Born into shame and illegitimacy during World War II and raised by an adoptive mother who took every opportunity to crush her spirit, the heroine of this novel, Molly Bolt, knows what she wants from an early age: to never marry, to get an education, to make movies, and to sleep with women. Rubyfruit Jungle follows her journey from bigoted poverty in rural Pennsylvania and Florida, through numerous setbacks, to her eventual graduation from university in New York.
Any consumer of media content of any kind will slot right into the opening of this novel. In a gritty urban setting, a grizzled and world-weary cop looks down on a dead body, possibly a prostitute. There’s a street-smart young beat cop standing nearby who knows the local working girls. There’s an incompetent subordinate who might have contaminated the crime scene. Techs are taking samples; witnesses wait nearby to be questioned. Then comes something unexpected: our detective notices a woman walking nearby, then “realises” she isn’t actually there, and unsees her.
A destitute daughter and parents bound together by genuine love, despite the father’s infidelity; a grandmother marked by the trauma of Communist China, snatching moments of freedom for her soul but unable to relate with honesty to her family; a girl born into a repeating cycle of emotional abuse, who is destined to repeat it; an increasingly horrific example of the over-sexualisation of pre-teens…all of them first-generation Chinese immigrants. Sour Heart is Jenny Zhang’s new collection of short fiction, and the first book to be published by Lena Dunham’s new Random House imprint, Lenny Books.
Margaret (Maddie) is the motorcycle-riding Mancunian granddaughter of Russian immigrants. Julia is the daughter of a Scottish lord, educated in Switzerland. Under normal circumstances, they may never have met. But when World War II creates new opportunities for women, they find that their skills can be put to uses that result in their worlds colliding, and a friendship forming. Maddie, handy with machines, discovers the thrills of aviation; Julia, gifted with languages, rises to an unusual challenge and learns she also has a gift for deception.
In a small village near Cambridge, in the 1950s, a parish vicar named Sidney Chambers finds himself embroiled in a series of mysteries. He teams up with his drinking buddy on the local constabulary to get to the bottom of them, quizzing witnesses under the guise of pastoral care and generally sticking his nose into the business of his parishioners.
In the mid-80s, in New York, a man is dying of AIDS. To most of the world he’s a famous artist, but to our fourteen-year-old heroine June, he’s her beloved uncle Finn. Before he dies, Finn paints once last painting, a portrait of June and her sister Greta; being the perfectionist that he is, he dies still dissatisfied with it. Then, at his funeral, June sees a strange man outside watching her and Greta.
At a high school in Southern California, five students are gathering for detention. They appear to fit into familiar categories: the loner geek; the honours student; the sports star; the pampered princess; the budding criminal. A noise draws them to the window: a car accident in the parking lot. When they turn back around, something has changed in the room which means that only four of them will leave it alive.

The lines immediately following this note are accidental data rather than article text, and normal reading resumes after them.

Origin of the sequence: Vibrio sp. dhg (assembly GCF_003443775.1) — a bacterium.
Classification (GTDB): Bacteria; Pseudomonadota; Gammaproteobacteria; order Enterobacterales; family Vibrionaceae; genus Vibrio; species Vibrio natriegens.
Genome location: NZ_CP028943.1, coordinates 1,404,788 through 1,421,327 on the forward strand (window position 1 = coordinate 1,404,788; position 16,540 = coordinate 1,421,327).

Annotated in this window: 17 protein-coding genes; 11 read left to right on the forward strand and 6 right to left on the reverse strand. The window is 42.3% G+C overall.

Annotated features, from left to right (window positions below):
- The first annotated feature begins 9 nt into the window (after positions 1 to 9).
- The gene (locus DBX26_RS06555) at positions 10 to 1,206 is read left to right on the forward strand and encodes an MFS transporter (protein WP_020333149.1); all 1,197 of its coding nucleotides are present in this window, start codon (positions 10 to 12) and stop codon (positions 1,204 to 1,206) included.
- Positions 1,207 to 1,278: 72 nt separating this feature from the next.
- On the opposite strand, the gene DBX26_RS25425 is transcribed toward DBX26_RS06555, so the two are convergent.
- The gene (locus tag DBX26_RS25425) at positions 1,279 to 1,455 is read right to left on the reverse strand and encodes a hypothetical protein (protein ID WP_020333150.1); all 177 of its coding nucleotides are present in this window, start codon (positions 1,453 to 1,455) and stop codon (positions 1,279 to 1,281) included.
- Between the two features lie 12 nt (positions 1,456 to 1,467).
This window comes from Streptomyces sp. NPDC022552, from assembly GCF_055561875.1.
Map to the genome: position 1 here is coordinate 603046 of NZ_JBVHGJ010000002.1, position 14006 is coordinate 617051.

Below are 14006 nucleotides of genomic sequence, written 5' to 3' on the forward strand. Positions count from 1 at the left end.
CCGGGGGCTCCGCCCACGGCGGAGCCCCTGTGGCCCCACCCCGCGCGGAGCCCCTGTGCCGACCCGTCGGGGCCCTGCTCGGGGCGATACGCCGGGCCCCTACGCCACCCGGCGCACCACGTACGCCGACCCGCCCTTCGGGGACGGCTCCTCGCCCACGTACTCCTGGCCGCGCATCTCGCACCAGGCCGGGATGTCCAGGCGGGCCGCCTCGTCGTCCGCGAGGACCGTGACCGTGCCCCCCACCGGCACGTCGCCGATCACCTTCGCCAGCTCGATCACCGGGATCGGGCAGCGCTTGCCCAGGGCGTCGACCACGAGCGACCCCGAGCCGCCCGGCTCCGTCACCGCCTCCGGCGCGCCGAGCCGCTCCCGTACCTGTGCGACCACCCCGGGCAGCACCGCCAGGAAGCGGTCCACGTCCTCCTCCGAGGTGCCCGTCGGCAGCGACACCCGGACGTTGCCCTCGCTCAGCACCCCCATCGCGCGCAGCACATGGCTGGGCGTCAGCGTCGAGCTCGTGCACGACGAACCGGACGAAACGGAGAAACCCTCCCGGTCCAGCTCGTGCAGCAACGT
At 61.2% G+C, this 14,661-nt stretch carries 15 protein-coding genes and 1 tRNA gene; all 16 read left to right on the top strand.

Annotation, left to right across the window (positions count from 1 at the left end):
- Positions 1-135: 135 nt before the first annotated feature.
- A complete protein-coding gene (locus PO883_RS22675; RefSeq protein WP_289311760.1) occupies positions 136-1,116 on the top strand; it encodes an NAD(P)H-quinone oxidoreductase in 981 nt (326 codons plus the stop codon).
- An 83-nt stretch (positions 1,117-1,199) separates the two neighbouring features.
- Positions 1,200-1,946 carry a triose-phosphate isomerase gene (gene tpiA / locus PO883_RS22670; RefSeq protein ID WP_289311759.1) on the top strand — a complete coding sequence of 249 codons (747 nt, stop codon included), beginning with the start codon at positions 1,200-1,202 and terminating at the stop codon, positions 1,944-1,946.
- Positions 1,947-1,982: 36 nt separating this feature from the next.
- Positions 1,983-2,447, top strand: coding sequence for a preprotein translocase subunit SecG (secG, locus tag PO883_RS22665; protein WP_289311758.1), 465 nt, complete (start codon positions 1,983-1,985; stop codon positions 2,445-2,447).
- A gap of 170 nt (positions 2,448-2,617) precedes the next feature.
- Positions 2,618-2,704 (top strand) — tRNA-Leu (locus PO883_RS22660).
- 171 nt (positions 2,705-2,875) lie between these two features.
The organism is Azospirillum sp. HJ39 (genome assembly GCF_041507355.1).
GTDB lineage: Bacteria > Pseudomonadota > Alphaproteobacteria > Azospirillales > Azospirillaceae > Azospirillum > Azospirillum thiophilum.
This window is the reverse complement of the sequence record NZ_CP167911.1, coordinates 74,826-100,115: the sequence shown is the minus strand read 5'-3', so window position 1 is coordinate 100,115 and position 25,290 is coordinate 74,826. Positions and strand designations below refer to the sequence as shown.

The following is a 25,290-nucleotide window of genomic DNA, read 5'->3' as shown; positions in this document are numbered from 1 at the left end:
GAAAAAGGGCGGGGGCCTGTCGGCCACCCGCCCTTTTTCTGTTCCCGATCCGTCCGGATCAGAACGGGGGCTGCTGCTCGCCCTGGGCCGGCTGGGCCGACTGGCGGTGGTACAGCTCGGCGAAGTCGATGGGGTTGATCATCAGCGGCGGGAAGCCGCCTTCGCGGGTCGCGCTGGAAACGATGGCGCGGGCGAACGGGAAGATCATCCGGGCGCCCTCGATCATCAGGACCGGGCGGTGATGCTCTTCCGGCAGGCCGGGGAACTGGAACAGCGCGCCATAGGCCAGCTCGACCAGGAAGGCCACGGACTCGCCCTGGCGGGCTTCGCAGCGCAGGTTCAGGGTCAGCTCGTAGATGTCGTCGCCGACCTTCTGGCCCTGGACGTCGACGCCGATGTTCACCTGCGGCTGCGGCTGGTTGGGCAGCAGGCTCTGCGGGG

One Christmas Eve, a gentleman’s family amuses itself by telling ghost stories. He freaks out and wanders off by himself, then, encouraged by his infinitely patient wife, decides to write down the ghost story that has cast a pall over his entire life. Then he tells us about it, The End.
Borne is the new novel from Jeff VanderMeer, the David Lynch of literary sci fi. Don’t know what I mean? Let me give you an example by summarizing the events leading up to the action in this book. In a post-apocalyptic world devastated by climate change and other, unspecified man-made disasters, an unnamed, partially-destroyed city is dominated by a biotech company (known, of course, as the Company). It’s not clear exactly what the Company makes (drugs? weapons? designer pets?), but at some point it creates Mord, a thing which grows into a giant bear the size of a building (it’s described as being three storeys high lying down). Mord develops the power to levitate and escapes the Company, wreaking havoc and destroying what remains of civilization in the city. In this environment our protagonist, a black (yes!) woman (YES!) named Rachel (fine), pairs up with Wick, a disgraced former Company employee who now manufactures biological hallucinogens in the form of beetles you insert into your ear, in a converted swimming pool that he’s made into a kind of swamp teeming with artificial life. They live in an apartment complex camouflaged as a cliff face overlooking a toxic river, which they’ve booby-trapped with weaponised biochemistry and other deterrents against trespassers. To help Wick, Rachel works as a scavenger, searching for biotech that can go into his drug-swamp-brew. The most fruitful source of this is Mord himself, and while he sleeps, Rachel climbs around in his fur looking for anything salvageable. Then comes page one.
In suburban Detroit, a young person has been raised as a girl as far as puberty, when gradually she (as she identifies at the time) and her family begin to realise that that might not be what she is at all. As Calliope (“Cal”) begins to develop more masculine characteristics, she also begins to learn that she will have to create her own place in society as neither male nor female.
…is what I thought I’d be getting with this book. Continue reading Middlesex